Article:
The Upcoming World Cup Could Be the Most Valuable Women’s Tournament in History
More proof that the future is female in sports
The future of sports is female, folks.
The NCAA Women’s Basketball Tournament this year shattered viewership records for the First Four round, Sweet 16, Elite 8 and Final Four matches, per ESPN. After the title game, Forbes ran the following headline: “March Madness Finals Ratings Set A Record High For Women, Record Low For Men.” Powered in part by the historic play of Iowa’s Caitlin Clark, who helped her team all the way to the championship round, the NCAA Women’s Basketball Tournament Final drew an average of 9.9 million viewers, making it the most watched women’s college basketball game ever.
If that wasn’t enough proof of this article’s opening statement, try this on for size: According to a Wall Street Journal report, global football’s governing body, FIFA, now estimates that the rights to the 2023 Women’s World Cup are worth $300 million. That would make this year’s edition “the most valuable women-only sporting event in the world,” the Journal wrote.
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“The revelation came after FIFA — inspired by the 1.12 billion viewers for the 2019 edition across all platforms — began looking into the value of the Women’s World Cup as a separate property from its men’s counterpart,” Front Office Sports wrote in an article of its own on the development. “Previously, there were no available estimates for the package.”
For comparison, the outlet noted that the NCAA Women’s Basketball Tournament might be worth upward of $112 million annually when its next media rights deal with an as-yet undetermined buyer begins in 2025. Currently, that iteration of March Madness is bunched up with the 28 other college sports, which includes men’s competitions. But Josh Kosner, a consultant and former ESPN executive, told the Journal that the women’s basketball tournament is “the most important property that ESPN has, the biggest one that it has, in March [and] in a subscription world, months matter.”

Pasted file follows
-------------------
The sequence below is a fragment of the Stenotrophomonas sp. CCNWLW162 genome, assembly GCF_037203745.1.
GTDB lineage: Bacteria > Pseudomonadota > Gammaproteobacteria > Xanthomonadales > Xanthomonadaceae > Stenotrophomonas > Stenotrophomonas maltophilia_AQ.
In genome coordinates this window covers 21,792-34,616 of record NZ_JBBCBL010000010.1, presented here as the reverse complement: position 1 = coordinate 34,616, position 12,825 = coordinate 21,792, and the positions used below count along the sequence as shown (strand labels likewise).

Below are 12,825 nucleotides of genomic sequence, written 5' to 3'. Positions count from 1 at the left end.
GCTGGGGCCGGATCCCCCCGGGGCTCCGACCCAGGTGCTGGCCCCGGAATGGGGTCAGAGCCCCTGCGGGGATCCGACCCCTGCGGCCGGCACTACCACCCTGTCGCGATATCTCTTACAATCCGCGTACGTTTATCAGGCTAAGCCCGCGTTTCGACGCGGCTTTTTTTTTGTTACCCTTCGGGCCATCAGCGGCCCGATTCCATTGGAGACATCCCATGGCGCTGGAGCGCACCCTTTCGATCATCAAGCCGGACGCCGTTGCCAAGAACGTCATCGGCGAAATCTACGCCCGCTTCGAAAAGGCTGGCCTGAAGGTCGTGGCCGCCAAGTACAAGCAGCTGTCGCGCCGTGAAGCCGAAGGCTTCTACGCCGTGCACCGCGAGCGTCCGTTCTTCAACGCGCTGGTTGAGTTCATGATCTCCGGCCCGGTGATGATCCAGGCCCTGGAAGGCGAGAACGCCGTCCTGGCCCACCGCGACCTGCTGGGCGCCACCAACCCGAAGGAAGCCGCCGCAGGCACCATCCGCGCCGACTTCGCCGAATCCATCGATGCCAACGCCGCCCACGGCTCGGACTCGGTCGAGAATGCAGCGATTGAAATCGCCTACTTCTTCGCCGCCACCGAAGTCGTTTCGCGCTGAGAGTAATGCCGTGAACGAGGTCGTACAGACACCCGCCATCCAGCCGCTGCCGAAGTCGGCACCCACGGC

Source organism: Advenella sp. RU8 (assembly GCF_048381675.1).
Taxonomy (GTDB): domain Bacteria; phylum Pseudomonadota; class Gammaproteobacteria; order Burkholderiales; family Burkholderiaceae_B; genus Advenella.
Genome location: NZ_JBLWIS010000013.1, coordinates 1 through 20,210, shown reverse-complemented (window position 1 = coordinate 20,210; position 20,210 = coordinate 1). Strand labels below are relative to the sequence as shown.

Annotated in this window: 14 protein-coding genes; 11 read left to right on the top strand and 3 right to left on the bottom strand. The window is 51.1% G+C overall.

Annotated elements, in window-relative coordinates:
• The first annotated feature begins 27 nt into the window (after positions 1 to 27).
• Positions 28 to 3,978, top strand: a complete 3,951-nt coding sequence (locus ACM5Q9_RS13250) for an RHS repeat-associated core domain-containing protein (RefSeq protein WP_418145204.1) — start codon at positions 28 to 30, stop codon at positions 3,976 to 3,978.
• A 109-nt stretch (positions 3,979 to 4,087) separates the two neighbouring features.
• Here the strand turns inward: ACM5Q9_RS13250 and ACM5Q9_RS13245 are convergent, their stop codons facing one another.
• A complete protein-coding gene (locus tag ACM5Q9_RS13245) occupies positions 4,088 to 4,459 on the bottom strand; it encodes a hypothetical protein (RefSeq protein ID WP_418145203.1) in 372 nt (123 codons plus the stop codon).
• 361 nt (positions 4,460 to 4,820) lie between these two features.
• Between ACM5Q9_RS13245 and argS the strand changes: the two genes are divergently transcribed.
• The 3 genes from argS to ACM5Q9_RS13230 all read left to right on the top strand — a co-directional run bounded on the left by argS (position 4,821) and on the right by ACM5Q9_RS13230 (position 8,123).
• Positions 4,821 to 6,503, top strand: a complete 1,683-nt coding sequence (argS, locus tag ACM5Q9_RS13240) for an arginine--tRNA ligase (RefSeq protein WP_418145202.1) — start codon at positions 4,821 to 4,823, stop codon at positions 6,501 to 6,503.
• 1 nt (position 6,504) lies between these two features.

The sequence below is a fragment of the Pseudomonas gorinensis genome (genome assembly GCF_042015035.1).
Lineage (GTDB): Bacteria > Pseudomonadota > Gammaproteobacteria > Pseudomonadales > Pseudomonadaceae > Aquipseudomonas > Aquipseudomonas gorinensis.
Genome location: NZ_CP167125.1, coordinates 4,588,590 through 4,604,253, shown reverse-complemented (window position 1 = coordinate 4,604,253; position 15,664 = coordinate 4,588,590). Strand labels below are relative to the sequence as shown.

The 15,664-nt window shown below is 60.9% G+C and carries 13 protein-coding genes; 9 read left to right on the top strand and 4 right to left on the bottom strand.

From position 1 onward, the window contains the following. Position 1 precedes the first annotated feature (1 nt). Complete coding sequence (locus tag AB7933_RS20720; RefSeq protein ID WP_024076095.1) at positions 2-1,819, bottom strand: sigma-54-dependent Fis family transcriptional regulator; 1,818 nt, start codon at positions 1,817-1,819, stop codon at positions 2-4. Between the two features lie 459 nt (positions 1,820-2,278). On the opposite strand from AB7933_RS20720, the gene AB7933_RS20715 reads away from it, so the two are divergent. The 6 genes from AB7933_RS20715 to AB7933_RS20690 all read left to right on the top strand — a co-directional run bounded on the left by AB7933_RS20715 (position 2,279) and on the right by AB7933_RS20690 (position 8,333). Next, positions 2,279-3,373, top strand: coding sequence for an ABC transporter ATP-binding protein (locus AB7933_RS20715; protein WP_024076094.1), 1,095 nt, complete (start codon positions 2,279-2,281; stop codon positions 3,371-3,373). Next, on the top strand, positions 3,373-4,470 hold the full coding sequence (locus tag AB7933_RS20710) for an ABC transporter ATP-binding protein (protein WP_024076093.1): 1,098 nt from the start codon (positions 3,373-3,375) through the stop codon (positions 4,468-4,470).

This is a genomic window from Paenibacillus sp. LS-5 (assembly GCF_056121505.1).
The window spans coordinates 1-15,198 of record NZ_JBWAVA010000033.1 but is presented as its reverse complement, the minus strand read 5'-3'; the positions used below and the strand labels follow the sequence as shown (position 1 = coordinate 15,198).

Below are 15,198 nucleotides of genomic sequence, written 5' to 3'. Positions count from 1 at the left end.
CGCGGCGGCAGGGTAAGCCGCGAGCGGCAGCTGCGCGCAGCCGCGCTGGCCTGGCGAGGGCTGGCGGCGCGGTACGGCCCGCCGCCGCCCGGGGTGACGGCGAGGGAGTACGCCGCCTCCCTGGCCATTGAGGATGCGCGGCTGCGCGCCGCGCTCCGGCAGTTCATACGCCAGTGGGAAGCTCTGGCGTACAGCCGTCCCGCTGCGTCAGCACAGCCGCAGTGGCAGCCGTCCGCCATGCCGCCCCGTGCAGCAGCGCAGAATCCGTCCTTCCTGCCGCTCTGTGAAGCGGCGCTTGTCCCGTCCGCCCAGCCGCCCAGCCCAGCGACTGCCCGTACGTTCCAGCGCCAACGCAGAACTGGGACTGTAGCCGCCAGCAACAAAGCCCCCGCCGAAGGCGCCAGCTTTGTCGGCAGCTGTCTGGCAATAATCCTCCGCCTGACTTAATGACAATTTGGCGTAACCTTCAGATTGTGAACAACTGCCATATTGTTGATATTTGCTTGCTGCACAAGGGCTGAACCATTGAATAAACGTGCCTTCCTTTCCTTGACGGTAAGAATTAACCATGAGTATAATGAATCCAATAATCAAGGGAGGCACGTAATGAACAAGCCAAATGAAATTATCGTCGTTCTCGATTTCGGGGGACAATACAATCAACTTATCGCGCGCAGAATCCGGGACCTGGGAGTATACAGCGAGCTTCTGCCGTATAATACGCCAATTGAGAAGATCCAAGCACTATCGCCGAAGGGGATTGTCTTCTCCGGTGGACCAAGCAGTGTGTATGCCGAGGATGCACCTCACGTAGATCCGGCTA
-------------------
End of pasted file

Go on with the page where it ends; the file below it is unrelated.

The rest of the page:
For now, the Journal noted, the NCAA still hasn’t figured out whether or not it will sell the women’s tournament media rights as a separate entity. If the ratings keep moving in the direction they did this year, the body would be ill-advised not to. SEC Commissioner Greg Sankey told Front Office Sports that he believes there should be a robust exploration of such a sale.
On the soccer side of the coin, Fox currently holds U.S. media rights for English-language broadcasts of both the men’s and women’s World Cup tournaments through 2026. The media company purchased the collective World Cup rights from FIFA across 2015-22 for $1 billion, and that agreement was extended to 2026 for an undisclosed amount in 2015. Look for that type of arrangement to also change in the future, with a more à la carte approach.
“The value of Women’s World Cup rights has historically been invisible because they were packaged and sold with the rights to the men’s World Cup,” wrote the Journal. “The 1.12 billion global audience for the 2019 Women’s World Cup in France changed that, spurring FIFA to begin selling many more of the women’s rights separately. FIFA also is in the process of calculating a separate value of the Women’s World Cup rights for the first time.”
Separate deals for women’s and men’s sports’ media rights in professional circles could lead to greater transparency in terms of their respective values and help determine player salaries. On the college level, too, it can help close the gap of gender equity disparities, for which the NCAA has been criticized in its handling of basketball players and programs. In 2021, a law firm hired by the NCAA found that the governing body was “significantly undervaluing women’s basketball as an asset,” which was leading to an outsized prioritization of the men’s competitions and general gender inequity.
In spite of all their disadvantages, though, women’s athletics have been able to outdo the men, in terms of performance (where the U.S. Women’s National Team far outperforms the men’s team) and ratings (where women’s college basketball is rising while men’s declines). With investments rising sharply with interest in women’s sports, there’s no telling what they’re capable of in this category.
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